Singer and LGBTI ac­tivist An­thony Wong Yiu-ming on not be­ing an icon

Singer An­thony Wong Yiu-ming is a de­fi­ant voice for LGBTI rights in Hong Kong. He fa­mously came out in 2012, on stage in the mid­dle of a con­cert. Ahead of Pink Dot, he talks to Xavier Ng about com­ing out and why he speaks up for mi­nori­ties.

HK Magazine - - PAGE 3 -

I was born this way. I didn’t have to join the LGBTI com­mu­nity or be­come part of it. I’ve been part of it since I was born. It’s not a life­style choice.

Most peo­ple know about me com­ing out in my con­cert in 2012, but to my friends and fam­ily, I was out long be­fore that. Many of my songs di­rectly or in­di­rectly ref­er­ence LGBTI is­sues.

To me, com­ing out in pub­lic was just a small step, but to many oth­ers it might be a big one.

I de­cided to take the step be­cause there are still peo­ple in so­ci­ety who think [be­ing gay] is an is­sue.

I wanted to de­mys­tify it, and I wanted to use the sim­plest lan­guage to tell ev­ery­one on stage, once and for all.

I think my com­ing out has changed some peo­ple’s minds [to­wards the com­mu­nity].

I didn’t re­al­ize this small step could have such a big ef­fect.

I’m glad I made the de­ci­sion to come out that night.

For a pub­lic fig­ure to walk on stage to tell ev­ery­one he’s gay... the im­pact is very dif­fer­ent from peo­ple just as­sum­ing you’re gay.

I founded BigLove Al­liance in early 2013. Back then we were fight­ing for the leg­is­la­tion of the Sex­ual Ori­en­ta­tion Dis­crim­i­na­tion Or­di­nance (SODO), but the govern­ment de­cided it wasn’t ur­gent and they didn’t need to put it for­ward for pub­lic con­sul­ta­tion. The govern­ment is con­don­ing dis­crim­i­na­tion against sex­ual mi­nori­ties.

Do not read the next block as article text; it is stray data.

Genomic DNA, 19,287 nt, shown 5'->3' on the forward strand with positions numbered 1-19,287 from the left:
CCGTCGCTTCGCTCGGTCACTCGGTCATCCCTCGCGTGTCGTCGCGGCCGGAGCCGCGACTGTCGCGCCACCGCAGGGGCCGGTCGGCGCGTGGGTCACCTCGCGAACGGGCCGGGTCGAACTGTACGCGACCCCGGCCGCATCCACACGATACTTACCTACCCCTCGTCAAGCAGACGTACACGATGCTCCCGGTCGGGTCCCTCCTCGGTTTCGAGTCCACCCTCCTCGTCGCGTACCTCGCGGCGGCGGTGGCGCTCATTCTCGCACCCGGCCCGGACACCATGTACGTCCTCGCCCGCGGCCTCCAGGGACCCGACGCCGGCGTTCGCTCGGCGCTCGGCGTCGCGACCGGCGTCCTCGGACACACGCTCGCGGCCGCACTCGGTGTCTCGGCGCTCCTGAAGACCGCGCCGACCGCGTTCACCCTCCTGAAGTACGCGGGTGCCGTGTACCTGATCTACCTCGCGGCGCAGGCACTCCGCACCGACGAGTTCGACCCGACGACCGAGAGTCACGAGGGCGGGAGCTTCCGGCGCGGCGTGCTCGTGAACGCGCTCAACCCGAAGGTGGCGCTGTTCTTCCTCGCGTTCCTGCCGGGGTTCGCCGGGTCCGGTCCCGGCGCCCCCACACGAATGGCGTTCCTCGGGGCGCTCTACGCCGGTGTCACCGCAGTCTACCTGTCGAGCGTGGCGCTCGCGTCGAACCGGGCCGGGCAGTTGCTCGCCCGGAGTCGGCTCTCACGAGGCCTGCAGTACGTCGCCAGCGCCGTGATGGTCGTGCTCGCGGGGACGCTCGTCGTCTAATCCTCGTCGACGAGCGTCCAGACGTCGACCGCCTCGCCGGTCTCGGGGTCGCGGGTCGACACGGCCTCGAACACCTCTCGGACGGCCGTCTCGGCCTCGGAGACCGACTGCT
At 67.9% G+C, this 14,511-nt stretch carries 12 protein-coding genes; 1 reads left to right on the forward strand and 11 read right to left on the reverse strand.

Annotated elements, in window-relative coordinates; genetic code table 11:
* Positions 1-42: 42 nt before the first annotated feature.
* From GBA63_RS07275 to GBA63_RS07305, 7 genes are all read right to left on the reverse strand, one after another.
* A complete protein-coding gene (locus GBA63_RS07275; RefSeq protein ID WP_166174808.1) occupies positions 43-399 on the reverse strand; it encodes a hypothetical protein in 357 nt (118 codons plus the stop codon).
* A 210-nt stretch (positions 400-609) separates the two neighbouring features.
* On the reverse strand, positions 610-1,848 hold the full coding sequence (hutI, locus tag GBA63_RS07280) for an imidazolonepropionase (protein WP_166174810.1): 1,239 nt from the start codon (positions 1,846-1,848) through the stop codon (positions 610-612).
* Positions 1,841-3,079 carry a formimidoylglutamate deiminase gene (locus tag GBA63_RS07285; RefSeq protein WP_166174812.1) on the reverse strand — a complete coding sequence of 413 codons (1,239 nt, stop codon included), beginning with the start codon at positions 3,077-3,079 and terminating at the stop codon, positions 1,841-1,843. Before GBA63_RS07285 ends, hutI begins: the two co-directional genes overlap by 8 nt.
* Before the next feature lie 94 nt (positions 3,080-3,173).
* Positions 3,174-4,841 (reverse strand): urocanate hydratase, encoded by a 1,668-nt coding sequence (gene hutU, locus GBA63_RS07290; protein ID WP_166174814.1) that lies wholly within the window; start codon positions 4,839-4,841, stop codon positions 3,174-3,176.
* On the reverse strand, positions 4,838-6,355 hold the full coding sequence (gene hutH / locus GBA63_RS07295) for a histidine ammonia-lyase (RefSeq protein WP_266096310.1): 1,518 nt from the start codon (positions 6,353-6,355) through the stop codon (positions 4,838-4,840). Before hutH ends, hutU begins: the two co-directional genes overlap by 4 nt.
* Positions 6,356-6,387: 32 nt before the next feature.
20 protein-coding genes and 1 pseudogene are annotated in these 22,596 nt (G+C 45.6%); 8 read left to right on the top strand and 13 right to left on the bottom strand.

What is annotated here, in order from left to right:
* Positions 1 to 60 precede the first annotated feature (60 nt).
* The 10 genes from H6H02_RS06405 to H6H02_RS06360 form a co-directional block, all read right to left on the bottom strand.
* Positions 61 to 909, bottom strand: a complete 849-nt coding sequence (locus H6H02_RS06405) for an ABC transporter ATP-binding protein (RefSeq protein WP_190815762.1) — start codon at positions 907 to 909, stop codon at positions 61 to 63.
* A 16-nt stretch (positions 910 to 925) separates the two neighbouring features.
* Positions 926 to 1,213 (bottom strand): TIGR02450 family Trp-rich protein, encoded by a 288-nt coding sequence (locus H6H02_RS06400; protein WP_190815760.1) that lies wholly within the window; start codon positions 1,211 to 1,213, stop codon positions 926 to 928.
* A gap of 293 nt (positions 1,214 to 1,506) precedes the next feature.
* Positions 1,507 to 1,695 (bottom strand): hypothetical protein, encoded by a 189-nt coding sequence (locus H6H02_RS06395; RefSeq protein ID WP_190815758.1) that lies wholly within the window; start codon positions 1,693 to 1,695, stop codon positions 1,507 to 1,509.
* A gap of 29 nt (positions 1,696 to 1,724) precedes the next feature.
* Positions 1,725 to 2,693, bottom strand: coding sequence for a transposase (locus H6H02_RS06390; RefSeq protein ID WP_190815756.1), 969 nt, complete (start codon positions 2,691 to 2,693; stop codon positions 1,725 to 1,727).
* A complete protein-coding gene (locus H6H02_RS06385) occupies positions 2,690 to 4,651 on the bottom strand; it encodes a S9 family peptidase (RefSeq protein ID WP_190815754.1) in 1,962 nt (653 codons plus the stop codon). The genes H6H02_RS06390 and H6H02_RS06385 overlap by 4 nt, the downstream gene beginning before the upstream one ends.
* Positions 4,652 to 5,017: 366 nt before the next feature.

That’s why a few of us de­cided to form BigLove Al­liance, hop­ing to be a pres­sure group to push for­ward top­ics about sex­ual mi­nori­ties and the LGBTI com­mu­nity.

We are fu­ri­ous be­cause this had been de­layed for so many years al­ready, and there is so much bla­tant dis­crim­i­na­tion hap­pen­ing out there in so­ci­ety.

So­ci­ety has been mov­ing for­ward. Back then our Pride pa­rades were very small.

But in the past few years, there have been a lot more peo­ple join­ing and they are no longer shy about it.

We’ve also started Pink Dot, and there are a lot more events for the LGBTI com­mu­nity in Hong Kong.

Peo­ple are not afraid to step out and show they are mem­bers of the LGBTI com­mu­nity—they may not be com­ing out on stage, but one or two decades ago peo­ple wouldn’t even want to par­tic­i­pate in pub­lic events that would im­ply they were gay.

The most im­por­tant thing is that there are non-LGBTI peo­ple will­ing to join us and par­tic­i­pate in our events like Pink Dot and Pride Pa­rade. We call them our straight al­lies.

Re­search shows that so­ci­ety is very ac­cept­ing to­wards the LGBTI com­mu­nity.

Even on more spe­cific is­sues such as same-sex mar­riage, sup­port is very high amongst young peo­ple.

You can tell so­ci­ety is chang­ing, but the govern­ment has to take the lead and make laws to give sex­ual mi­nori­ties the rights they de­serve.

Hong Kong is in such a com­pli­cated state right now and it’s chang­ing so quickly. I don’t know what will hap­pen next year.

But as long as we’re united, it will grad­u­ally get bet­ter.

I think that I, as a pub­lic fig­ure, have cer­tain re­spon­si­bil­i­ties.

I’ve been out­spo­ken be­cause I think this is a gift from above.

I have the plat­form, I have the crowd base, so I should uti­lize it. Not ev­ery­one has that.

I’ve never thought about be­ing a “gay icon,” be­cause it’s not im­por­tant to me. I don’t do what I do to be an icon.

As long as I think it’s the right thing to do, I’ll do it.

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